Jul 19 • 1HR 8M

Suffering won’t make your art better

Friends with BQE: Noam Kroll on why you can make a good movie with easy shoots

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Appears in this episode

L. Vago
Conversations with people who, whether they know it or not, are firing their inner boss. An audio companion to the Big Quit Energy newsletter.
Episode details
“I trust the Creator and my Ancestors to always make space for my gifts and talents without needing to work myself into exhaustion.” – Tricia Hersey 

I love this quote because it challenges me to have faith in that we can actualize the work we want to put into the world without having to grind ourselves to dust. 

Someone else who gives me hope in this regard is Noam Kroll, an LA-based filmmaker who also makes educational material to help other filmmakers (these are mainly on his website noamkroll.com, and his podcast, Show Don’t Tell).  I’m personally drawn to how he helps people open up to the possibility of a production process that fits their situation, without the long punishing days or huge budgets that we assume all movie productions must have. 

He produced his upcoming film, Disappearing Boy, with a no-budget-or-crew process that strikes me as a lot more laid back and enjoyable than what I picture in typical shoots. If you want a glimpse into a filmmaking practice that allows for more joy and less of your soul getting crushed, this is for you.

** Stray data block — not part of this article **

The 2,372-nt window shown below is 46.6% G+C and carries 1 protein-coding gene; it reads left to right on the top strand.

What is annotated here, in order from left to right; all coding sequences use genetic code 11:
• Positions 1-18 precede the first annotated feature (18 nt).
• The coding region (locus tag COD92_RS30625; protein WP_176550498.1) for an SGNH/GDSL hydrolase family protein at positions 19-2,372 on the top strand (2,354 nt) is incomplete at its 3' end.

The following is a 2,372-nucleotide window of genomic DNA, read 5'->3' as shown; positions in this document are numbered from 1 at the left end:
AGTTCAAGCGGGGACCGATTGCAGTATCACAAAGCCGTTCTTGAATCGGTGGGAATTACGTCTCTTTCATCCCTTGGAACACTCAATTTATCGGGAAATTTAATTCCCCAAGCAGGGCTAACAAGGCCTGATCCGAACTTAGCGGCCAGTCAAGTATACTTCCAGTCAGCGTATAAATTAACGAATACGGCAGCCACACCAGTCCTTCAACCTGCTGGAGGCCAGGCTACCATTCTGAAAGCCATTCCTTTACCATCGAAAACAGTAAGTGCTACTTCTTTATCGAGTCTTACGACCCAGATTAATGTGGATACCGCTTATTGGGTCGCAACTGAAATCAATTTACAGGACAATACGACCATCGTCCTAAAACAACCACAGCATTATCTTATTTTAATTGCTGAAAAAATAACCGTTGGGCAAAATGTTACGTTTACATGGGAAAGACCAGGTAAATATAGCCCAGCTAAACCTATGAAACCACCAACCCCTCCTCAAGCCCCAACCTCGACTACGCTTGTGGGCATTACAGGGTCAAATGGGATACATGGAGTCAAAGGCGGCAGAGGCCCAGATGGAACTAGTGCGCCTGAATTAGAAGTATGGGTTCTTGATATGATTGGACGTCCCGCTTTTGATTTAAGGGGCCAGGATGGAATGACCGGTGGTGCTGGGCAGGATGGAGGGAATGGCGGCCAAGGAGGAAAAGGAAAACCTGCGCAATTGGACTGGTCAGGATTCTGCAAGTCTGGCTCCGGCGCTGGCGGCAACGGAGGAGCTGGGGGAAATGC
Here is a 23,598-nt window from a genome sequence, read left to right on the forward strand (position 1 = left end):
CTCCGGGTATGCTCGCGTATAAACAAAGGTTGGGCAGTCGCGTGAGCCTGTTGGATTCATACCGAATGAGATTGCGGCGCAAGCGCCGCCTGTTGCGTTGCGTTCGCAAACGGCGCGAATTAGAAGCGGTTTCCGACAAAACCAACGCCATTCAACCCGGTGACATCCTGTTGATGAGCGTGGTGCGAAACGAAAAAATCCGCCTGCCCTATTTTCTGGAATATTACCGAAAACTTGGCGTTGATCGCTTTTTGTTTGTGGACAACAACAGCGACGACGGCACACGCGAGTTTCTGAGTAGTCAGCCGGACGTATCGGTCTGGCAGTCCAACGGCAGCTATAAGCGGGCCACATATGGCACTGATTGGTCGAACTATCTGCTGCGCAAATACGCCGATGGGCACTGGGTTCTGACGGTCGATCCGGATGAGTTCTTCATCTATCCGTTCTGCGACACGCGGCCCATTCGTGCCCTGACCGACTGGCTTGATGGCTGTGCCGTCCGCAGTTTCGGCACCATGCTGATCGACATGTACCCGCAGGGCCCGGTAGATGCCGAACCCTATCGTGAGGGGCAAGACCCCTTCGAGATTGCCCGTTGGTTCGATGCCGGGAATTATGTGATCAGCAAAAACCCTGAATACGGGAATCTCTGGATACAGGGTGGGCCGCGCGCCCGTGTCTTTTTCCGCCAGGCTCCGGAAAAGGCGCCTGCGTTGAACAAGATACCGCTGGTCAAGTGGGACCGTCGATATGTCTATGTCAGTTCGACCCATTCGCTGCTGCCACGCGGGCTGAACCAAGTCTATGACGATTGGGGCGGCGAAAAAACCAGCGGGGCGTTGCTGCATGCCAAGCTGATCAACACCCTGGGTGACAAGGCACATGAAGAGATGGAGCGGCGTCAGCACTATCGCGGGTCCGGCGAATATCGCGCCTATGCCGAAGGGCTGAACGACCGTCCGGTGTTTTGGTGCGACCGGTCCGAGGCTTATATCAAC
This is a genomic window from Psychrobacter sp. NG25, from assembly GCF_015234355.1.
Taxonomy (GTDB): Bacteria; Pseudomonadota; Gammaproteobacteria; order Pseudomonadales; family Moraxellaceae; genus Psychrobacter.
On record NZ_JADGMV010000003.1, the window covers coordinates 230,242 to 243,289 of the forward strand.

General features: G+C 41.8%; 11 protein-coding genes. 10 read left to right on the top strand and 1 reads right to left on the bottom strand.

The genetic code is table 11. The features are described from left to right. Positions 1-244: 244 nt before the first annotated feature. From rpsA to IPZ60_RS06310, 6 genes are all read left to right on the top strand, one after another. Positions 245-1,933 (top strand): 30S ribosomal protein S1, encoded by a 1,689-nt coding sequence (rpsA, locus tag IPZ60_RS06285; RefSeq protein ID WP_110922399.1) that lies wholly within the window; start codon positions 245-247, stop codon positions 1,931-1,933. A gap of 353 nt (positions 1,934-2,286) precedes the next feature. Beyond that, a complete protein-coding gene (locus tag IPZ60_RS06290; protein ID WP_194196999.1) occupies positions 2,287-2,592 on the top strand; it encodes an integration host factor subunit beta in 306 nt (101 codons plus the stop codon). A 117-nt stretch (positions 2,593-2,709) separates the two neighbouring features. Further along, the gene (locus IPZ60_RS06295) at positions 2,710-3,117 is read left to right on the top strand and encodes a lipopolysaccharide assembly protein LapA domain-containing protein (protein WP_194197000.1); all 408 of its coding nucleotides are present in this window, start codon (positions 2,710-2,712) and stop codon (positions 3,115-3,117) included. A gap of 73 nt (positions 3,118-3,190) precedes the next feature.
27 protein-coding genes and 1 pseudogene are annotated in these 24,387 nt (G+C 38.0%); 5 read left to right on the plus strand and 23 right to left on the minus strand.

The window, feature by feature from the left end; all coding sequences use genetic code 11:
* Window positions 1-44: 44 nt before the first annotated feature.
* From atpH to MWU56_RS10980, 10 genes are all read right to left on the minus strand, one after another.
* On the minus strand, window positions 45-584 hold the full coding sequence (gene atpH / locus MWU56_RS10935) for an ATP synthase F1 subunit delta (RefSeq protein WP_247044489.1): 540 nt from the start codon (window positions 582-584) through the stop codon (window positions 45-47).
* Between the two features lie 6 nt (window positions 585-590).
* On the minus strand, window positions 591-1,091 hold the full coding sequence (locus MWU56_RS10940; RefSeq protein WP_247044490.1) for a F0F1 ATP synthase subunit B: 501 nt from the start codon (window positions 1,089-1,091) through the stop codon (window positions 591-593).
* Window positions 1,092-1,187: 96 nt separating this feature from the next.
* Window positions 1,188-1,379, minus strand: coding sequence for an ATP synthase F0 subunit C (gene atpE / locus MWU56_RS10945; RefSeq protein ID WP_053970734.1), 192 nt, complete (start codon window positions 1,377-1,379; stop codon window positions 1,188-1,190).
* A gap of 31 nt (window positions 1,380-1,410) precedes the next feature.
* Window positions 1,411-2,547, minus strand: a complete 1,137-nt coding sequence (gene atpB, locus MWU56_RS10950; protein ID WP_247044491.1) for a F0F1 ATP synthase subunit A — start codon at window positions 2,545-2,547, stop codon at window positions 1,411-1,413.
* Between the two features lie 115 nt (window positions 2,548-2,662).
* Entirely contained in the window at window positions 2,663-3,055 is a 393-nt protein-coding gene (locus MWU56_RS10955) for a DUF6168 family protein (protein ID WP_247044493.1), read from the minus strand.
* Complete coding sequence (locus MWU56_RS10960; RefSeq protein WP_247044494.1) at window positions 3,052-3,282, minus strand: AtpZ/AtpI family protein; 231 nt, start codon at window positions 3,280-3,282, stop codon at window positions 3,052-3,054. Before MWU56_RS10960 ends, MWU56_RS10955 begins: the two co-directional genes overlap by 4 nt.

If you don’t care about film but you enjoy discussing the nuances of where a normal, healthy urge to work crosses into work-humping, this is also for you (the last 25 minutes are, at least).  

Among other things, we cover:

  • Why he usually prefers smaller, DIY “outsider” productions over larger ones, even if the latter come with more prestige (including the different reasons why larger sets tend to have harsher conditions)

  • How he designed the story and production for Disappearing Boy to be sustainable for a new parent with no budget

  • How working without a crew and no budget, counterintuitively, gave him more freedom and less stress

  • Controlling your own enjoyment of the process, especially since you can’t control the outcome

  • How he’s able to sidestep the pressure to reduce himself to one skill or role in his professional client work

  • The time he felt the anti-hustle movement was going too far in vilifying hard work—this is where we discuss what separates joyful work ethic from toxic hustle culture

Enjoy, and please let me know who else (including yourself) you’d like me to chat with, along with any other feedback!